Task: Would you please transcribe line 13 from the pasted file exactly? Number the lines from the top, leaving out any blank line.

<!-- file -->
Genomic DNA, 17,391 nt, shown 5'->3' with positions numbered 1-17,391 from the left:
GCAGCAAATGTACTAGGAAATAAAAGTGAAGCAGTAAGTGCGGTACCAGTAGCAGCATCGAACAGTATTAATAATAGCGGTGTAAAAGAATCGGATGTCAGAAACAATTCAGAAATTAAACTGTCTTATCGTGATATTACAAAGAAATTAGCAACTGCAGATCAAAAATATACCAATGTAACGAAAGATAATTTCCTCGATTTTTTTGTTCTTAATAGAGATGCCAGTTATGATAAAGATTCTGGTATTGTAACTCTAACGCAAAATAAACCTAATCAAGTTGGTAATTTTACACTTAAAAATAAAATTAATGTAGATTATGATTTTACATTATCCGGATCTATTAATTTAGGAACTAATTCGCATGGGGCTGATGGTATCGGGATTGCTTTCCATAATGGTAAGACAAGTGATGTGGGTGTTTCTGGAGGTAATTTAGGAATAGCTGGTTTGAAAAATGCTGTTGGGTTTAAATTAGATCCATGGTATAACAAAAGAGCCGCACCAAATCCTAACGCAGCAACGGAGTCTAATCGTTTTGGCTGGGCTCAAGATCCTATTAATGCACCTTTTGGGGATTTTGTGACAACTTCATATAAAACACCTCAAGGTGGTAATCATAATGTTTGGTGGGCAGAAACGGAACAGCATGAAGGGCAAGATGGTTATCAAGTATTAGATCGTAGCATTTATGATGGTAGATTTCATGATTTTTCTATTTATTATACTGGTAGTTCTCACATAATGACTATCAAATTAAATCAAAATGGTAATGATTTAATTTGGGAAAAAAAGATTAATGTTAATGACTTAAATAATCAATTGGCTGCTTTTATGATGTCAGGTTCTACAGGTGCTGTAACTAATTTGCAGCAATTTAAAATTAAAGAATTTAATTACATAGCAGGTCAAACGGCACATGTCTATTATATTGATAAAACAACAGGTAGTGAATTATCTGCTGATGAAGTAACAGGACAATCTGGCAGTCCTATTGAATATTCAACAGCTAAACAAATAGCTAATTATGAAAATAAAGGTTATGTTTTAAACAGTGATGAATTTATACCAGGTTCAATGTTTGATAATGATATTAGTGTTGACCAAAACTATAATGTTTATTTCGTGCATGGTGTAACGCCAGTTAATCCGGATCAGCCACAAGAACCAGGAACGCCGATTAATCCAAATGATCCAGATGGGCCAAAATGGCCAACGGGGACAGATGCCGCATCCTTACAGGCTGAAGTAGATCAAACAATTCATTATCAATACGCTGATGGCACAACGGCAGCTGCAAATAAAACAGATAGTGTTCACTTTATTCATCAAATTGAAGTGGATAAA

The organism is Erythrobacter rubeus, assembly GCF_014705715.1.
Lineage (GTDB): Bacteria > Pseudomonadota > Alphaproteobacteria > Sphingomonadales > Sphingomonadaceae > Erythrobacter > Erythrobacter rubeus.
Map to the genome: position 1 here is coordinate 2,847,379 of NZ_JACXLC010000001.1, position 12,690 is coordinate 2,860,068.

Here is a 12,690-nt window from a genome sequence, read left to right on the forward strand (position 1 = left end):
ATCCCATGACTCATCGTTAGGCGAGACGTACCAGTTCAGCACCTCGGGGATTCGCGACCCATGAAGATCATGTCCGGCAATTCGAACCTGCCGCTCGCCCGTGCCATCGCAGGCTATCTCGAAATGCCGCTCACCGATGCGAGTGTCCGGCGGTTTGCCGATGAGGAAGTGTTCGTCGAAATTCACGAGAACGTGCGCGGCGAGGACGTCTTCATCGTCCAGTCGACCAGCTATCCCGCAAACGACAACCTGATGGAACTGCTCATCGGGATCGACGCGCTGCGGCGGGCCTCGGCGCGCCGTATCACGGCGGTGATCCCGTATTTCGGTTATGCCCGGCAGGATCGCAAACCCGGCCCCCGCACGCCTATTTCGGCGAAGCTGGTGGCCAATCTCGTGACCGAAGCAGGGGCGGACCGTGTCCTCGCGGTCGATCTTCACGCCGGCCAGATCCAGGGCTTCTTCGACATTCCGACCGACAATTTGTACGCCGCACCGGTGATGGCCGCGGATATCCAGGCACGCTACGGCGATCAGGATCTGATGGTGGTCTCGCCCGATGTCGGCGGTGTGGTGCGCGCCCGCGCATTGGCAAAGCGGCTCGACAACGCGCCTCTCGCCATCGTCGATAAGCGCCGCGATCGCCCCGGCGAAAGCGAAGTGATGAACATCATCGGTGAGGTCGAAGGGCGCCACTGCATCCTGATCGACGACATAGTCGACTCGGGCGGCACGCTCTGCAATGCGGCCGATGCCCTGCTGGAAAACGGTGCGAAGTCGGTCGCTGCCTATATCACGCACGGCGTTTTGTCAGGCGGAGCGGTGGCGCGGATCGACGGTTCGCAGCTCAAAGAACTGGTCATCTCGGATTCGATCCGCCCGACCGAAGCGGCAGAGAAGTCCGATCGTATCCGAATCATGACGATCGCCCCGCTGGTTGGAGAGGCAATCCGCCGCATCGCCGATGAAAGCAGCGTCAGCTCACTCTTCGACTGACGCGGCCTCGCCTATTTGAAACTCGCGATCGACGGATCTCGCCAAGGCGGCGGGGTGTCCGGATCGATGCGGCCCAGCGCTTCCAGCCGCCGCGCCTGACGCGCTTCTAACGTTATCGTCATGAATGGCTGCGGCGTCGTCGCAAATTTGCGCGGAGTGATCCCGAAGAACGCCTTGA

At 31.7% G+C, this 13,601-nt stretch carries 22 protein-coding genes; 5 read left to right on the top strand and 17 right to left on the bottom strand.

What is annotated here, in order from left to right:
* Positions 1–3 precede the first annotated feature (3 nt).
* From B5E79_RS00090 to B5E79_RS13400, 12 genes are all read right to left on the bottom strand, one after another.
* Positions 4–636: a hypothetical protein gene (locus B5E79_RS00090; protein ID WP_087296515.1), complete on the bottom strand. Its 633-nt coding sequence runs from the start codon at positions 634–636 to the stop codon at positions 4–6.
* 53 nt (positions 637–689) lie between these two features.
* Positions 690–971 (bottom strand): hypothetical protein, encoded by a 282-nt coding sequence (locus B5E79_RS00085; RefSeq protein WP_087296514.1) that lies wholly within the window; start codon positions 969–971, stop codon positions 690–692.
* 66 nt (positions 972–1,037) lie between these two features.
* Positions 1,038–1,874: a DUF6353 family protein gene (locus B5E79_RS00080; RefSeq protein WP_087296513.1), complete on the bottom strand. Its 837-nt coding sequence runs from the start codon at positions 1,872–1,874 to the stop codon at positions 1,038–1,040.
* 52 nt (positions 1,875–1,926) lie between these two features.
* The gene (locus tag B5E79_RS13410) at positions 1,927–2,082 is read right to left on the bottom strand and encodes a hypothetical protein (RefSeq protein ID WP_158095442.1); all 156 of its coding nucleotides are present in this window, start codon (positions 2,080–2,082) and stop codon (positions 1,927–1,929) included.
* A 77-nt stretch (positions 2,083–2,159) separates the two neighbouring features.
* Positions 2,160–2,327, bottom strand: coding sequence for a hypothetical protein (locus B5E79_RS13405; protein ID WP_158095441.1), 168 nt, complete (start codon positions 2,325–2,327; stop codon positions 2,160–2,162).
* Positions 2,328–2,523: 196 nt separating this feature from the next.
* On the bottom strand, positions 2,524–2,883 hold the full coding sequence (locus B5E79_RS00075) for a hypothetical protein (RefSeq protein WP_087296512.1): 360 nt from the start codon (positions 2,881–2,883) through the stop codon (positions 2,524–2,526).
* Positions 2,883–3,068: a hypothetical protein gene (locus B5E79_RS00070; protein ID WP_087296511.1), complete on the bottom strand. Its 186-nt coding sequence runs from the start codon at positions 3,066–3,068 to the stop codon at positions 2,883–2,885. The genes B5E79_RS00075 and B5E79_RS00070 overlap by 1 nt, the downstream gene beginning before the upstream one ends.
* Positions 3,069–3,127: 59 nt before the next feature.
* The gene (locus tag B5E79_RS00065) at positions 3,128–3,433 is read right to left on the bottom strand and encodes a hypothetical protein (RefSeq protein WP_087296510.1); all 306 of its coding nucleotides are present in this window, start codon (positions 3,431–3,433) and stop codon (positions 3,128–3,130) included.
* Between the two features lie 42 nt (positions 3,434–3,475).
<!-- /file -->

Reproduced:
* 53 nt (positions 637–689) lie between these two features.